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JACOBSEN, John 1889-1923

JACOBSEN

Posted By: Tammy (email)
Date: 3/3/2015 at 17:41:26

A military funeral was held at Reinbeck Wednesday for John Jacobsen, of Reinbeck, a well known young soldier of that place who died the first of the week at Grinnell. The young man recently submitted to a very serious operation which left him in a very bad condition and for months relatives and close friends knew that the end was not far distant. Johnny Jacobsen was an exceptionally bright young man and he had a bright future before him until striken with an incurable ailment just in the prime of young manhood. He leaves a mother and two brothers and a host of friends to mourn his passing.

--The Grundy Register (Grundy Center, Iowa), 3 May 1923, pg 5

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John N. Jacobsen

One of Reinbeck's soldier boys fought his last and greatest battle and lost when John N. Jacobsen passed away quietly at the home of his mother, Reinbeck, Monday afternoon. Although he had been ill for many months and medical skill could do nothing to help him, he faced the end cheerfully and courageously, never losing confidence in his ability to beat the enemy that beset him. And still holding to that sublime faith he fell asleep on the last day and did not waken. He left to mourn his death his mother, Mrs. Pella Jacobsen, an aunt, Mrs. Neta Junger and two brothers, Paul and Iwar, all of Reinbeck.

Last October he was forced to quit his work at Grinnell and come home. An operation at Iowa City proved that he had a malignant internal cancer and no hope of recovery was held. All that loving care could do in the following months proved indeed fruitless.

John Nicholas Jacobsen was born March 8, 1890, the youngest of Nicholas and Pella Jacobsen. A few years after his birth his father passed away. hHe was reared in Reinbeck, graduating from the local high school. After a course in a business college he went to Waterloo where he engaged in the insurance business.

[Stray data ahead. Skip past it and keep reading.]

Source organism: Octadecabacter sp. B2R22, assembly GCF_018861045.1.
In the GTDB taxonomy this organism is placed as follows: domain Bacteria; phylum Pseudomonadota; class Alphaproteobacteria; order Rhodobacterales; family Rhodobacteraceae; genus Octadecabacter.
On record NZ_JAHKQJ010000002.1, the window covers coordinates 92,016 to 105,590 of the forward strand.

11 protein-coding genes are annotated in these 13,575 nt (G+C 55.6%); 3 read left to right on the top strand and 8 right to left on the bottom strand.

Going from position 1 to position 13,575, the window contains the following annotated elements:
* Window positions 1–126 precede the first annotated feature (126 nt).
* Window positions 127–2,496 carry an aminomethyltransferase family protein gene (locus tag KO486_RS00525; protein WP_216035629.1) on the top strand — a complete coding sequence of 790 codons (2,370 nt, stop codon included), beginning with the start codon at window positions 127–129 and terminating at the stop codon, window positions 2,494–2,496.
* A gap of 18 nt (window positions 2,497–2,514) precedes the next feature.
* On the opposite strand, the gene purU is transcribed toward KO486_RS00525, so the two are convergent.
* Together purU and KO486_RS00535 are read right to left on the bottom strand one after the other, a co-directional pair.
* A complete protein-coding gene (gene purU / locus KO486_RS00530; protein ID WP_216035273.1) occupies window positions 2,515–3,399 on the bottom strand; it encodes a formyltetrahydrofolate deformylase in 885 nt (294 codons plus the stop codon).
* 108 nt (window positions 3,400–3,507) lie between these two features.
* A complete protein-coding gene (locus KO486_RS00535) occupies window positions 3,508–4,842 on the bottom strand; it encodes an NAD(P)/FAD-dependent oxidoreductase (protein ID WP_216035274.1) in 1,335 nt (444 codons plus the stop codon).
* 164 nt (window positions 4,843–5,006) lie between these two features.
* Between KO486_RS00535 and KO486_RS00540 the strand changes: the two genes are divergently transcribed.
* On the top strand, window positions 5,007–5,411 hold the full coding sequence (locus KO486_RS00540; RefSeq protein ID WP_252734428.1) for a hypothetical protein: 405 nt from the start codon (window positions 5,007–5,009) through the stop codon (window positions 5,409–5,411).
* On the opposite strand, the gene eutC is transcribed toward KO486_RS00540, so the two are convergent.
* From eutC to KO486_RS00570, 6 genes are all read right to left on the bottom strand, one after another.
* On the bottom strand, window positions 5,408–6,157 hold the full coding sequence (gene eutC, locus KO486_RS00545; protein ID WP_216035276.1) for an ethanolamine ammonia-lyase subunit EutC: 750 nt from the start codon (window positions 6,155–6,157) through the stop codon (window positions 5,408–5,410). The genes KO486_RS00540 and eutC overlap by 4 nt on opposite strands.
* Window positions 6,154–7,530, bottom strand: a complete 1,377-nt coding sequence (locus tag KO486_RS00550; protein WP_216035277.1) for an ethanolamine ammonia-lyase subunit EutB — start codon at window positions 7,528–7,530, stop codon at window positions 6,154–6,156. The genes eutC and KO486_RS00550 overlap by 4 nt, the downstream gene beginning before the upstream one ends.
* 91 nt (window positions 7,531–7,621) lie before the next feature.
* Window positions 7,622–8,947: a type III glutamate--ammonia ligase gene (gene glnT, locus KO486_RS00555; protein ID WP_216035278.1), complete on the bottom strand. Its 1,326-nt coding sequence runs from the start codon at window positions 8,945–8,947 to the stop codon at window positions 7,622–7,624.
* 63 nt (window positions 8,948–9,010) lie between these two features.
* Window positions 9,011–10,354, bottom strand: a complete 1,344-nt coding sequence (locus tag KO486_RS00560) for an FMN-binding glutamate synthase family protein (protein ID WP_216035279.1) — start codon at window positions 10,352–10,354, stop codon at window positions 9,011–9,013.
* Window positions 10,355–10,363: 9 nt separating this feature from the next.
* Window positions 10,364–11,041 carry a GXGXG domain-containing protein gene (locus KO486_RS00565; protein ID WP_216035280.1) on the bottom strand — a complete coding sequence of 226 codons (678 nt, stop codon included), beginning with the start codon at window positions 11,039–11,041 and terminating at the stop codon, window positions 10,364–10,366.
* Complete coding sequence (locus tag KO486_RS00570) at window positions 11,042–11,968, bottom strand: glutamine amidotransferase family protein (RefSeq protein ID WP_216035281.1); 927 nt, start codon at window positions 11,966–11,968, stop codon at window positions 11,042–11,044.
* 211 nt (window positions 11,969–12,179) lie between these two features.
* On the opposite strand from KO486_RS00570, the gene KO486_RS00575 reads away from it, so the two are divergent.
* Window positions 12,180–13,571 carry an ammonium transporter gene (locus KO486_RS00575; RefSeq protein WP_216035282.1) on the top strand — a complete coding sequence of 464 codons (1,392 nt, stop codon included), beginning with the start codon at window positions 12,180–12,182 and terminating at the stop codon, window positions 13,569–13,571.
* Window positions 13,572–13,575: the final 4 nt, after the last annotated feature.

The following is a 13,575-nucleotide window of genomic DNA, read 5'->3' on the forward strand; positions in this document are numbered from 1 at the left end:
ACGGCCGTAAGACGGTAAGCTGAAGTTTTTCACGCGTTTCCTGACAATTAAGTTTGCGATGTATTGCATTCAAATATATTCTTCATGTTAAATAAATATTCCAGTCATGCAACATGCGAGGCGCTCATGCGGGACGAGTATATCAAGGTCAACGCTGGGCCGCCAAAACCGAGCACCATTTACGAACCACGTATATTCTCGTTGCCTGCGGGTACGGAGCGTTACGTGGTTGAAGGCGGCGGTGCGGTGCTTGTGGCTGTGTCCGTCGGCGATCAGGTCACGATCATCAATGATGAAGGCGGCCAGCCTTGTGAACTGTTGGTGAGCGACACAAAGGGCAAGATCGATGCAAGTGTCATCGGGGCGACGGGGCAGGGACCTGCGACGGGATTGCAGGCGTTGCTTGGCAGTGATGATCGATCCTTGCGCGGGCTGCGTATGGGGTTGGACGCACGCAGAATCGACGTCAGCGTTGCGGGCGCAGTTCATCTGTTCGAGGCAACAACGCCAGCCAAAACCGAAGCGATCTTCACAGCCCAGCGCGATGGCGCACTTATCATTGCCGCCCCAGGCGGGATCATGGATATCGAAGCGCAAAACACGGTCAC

In May, 1916, he went to the Mexican border with the Iowa National Guard, serving there with honor for a year. In June, 1917, he enlisted in the army and the following year was sent to France with a rank of second lieutenant. Here he served so well as to deserve a promotion to first lieutenant, with which rank he was mustered out of the service. Later he was given the same rank in the R.O.C.

Returning home, he went into the insurance business with his brother, Paul. While in Reinbeck at this time, he organized the Action Post of the American Legion and was its first post commander. Later going to Waterloo, he was adjutant of the Becker-Chapman Post of that city. From that position he went into the Greater Waterloo Association as an assistant secretary. Here an opportunity for advancement was given him which he grasped and went to Grinnell as secretary of the commercial club of that city, a position he held until ill health forced him to resign.

The funeral services were held Wednesday afternoon, under the auspices of the local post of the American Legion, the post turning out in full force to honor their organizer and first commander. The services were conducted in the Congregational church, of which he was a member, by Rev. A. W. Sinden, pastor of the church and Rev. Cross, of Grinnell, an overseas veteran and friend of his Grinnell days.

Besides Rev. Cross, a number of other prominent men from Grinnell attended the funeral, including J. L. McIlrath, the mayor of the city, two ex-presidents of the Commercial Club, C. S. George and W. J. Nelson, and representatives of the Legion at that place. A dozen members of the Becker-Chapman Post of Waterloo also attended the funeral and assisted the local post in giving military honors to their former adjutant.

Every effort was made by Action Post to duly honor their organizer and first commander. The pall bearers were especially chosen from among the charter members of the post, from the men who entered the Legion at the same time. Post Commander Elliott Koht conducted the Legion services at the grave and the company left the cemetery with the impressive notes of Taps echoing in their ears.

The pall bearers were: Edwin Robinson, James O'Brien, Herbert Edler, John Cumming, Emil Nissen and John Grimni.

Color Guard: Harley Ingols, Warren Mitchell and Carroll Ford.

Firing Squad: Brandt, Eberhardt, Verley, Saltau, Mulder, Salisbury, Collins and Fahily. Hubbard, officer in charge.

--The Grundy Register (Grundy Center, Iowa), 10 May 1923, pg 6


 

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